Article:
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Copeland Data News - October, 2012
It is an interesting time of the year for technology. There are new products being released this Fall, including new offerings in the tablet and smartphone world for which we know will trickle down into our world of business.
While browsing this newsletter, if you think of anything you would like to discuss as it applies to your situation, never hesitate to drop me a note. We are here to help and serve any way we can.
Windows 8, as it debuts from Microsoft, is looked to be released to market towards the end of the month. As mentioned previously in editions of Copeland Data News, Windows 8 is a new operating system, and in many ways, vastly different from its predecessors.
Windows 8 is capable of running on PCs, tablets and smartphones. This gives Microsoft the ability to leverage its technology across all current device types which is certainly an advantage over its competition.
You can review the latest on Windows 8 at www.microsoft.com/windows.
Microsoft is planning on offering an UPGRADE offer for any Windows XP, Windows Vista, or Windows 7 users for $40.00. This is a limited time offer and is available until January 31, 2013.
Many of the user and support issues of Windows 8 are not yet known, so be very careful in implementing this new operating system all too quickly out of the gate. It is not recommended that any business PCs be upgraded to Windows 8 until all compatibility issues have been reviewed in your environment. On the home front, only you can decide if you are ready to take on the Windows 8 upgrade, knowing that there will be a learning curve as well as possible compatibility issues that may not be resolved quickly.
New tablets continue to drive the consumer sector of technology, which in turn is slowly bringing tablets into the workplace.
Amazon has just released several new tablets to give customers a choice and at the same time nip at the heels of Apple's iPad with lower price points. More information can be found HERE.
Apple, on the other hand, has other iPad options up its sleeve, which will bring more variety to their offerings. While we have no details at the time of this writing, iPad is expected to offer a smaller, lower cost tablet to better compete with the success of the original Amazon Kindle Fire.
Barnes & Noble also sparked some recent excitement with their announcement of the Nook HD (7" tablet) and Nook HD+ (9" tablet). These are the first tablets to feature multiple user profiles, which means it really becomes a sharable device among family workers or coworkers.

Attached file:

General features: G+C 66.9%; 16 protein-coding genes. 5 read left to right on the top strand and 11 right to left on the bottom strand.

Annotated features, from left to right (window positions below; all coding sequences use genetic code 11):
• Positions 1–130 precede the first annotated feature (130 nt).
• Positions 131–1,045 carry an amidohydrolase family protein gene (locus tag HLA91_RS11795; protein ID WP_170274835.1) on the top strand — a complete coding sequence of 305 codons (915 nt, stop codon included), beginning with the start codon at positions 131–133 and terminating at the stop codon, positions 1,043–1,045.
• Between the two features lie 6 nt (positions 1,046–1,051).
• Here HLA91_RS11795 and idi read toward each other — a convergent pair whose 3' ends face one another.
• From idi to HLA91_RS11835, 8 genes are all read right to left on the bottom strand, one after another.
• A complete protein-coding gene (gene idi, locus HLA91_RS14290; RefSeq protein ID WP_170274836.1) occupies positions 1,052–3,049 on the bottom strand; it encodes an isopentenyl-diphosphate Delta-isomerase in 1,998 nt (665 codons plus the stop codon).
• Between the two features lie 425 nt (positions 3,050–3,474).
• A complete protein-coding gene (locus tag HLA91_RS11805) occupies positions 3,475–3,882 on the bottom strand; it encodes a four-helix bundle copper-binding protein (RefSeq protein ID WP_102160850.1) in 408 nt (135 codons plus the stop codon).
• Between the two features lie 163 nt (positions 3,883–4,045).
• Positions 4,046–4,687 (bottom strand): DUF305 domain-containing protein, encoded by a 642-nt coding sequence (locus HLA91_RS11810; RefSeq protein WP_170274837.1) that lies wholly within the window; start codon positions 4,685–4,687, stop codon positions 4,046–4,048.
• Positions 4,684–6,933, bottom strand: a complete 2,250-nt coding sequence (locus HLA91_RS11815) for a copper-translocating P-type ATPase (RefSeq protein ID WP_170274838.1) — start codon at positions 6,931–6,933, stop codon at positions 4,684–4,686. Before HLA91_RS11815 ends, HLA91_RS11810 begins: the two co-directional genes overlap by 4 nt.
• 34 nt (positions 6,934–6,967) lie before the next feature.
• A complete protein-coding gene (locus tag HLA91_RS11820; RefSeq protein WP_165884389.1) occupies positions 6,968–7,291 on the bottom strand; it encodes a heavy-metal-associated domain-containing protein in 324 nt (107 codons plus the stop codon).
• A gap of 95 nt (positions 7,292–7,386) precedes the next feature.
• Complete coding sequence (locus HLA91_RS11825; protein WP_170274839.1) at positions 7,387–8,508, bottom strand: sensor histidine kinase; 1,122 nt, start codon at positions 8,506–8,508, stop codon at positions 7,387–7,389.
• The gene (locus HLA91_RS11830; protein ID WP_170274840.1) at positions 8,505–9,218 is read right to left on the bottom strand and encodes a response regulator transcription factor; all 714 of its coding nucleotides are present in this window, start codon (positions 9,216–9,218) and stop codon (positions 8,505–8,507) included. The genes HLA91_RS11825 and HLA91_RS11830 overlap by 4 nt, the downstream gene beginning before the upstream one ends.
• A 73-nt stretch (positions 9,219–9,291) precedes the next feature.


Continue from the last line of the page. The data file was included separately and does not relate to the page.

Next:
Web Design for Desktops, Tablets & Phones
Recent changes in HTML/CSS standards are driving a new trend in web design, called "responsive web design." This is a tremendous step towards serving up your website and providing a great end-user experience regardless of the device being used to browse your website.
Traditionally, web servers would listen to incoming requests and provide the programmers with some information so they can guess what type of device was making the request. The most appropriate website (desktop vs. mobile) would be served up, but this still did not take into consideration screen size and resolution differences between devices. With so many types of smartphones and tablets now (not to mention whether they are being used in portrait or landscape mode), this became an expensive proposition to develop websites that may or may not work well on every device. Luckily, we can now rely on responsive web design to do this.
Responsive web design relies on a browser's ability to perform "media queries" and select the best "stylesheet" for the web. This is strictly based on the maximum number of pixels that can be displayed horizontally in a window. These queries update dynamically as windows are resized, so even if you run a very high resolution on a big monitor but prefer to run smaller (non-maximized) browser windows, the layout is adjusted to meet your current window width.
This is probably best illustrated by example. Visit www.bostonglobe.com and play around with your window width. You can see how elements dynamically move around, menus change, and items are resized on-the-fly. This allows developers to build one site that is just styled differently based on current window width. Since it is one set of content, your site remains consistent across all platforms.
If you are considering a website rework, now is a great time to incorporate responsive web design into it. Though it initially costs more to develop various style definitions, you will be providing the best user experience to your mobile visitors while maintaining one set of content. With the rapid increase in tablet/smartphone owners, it is difficult to ignore their expectations when browsing your website.
Odds & Ends
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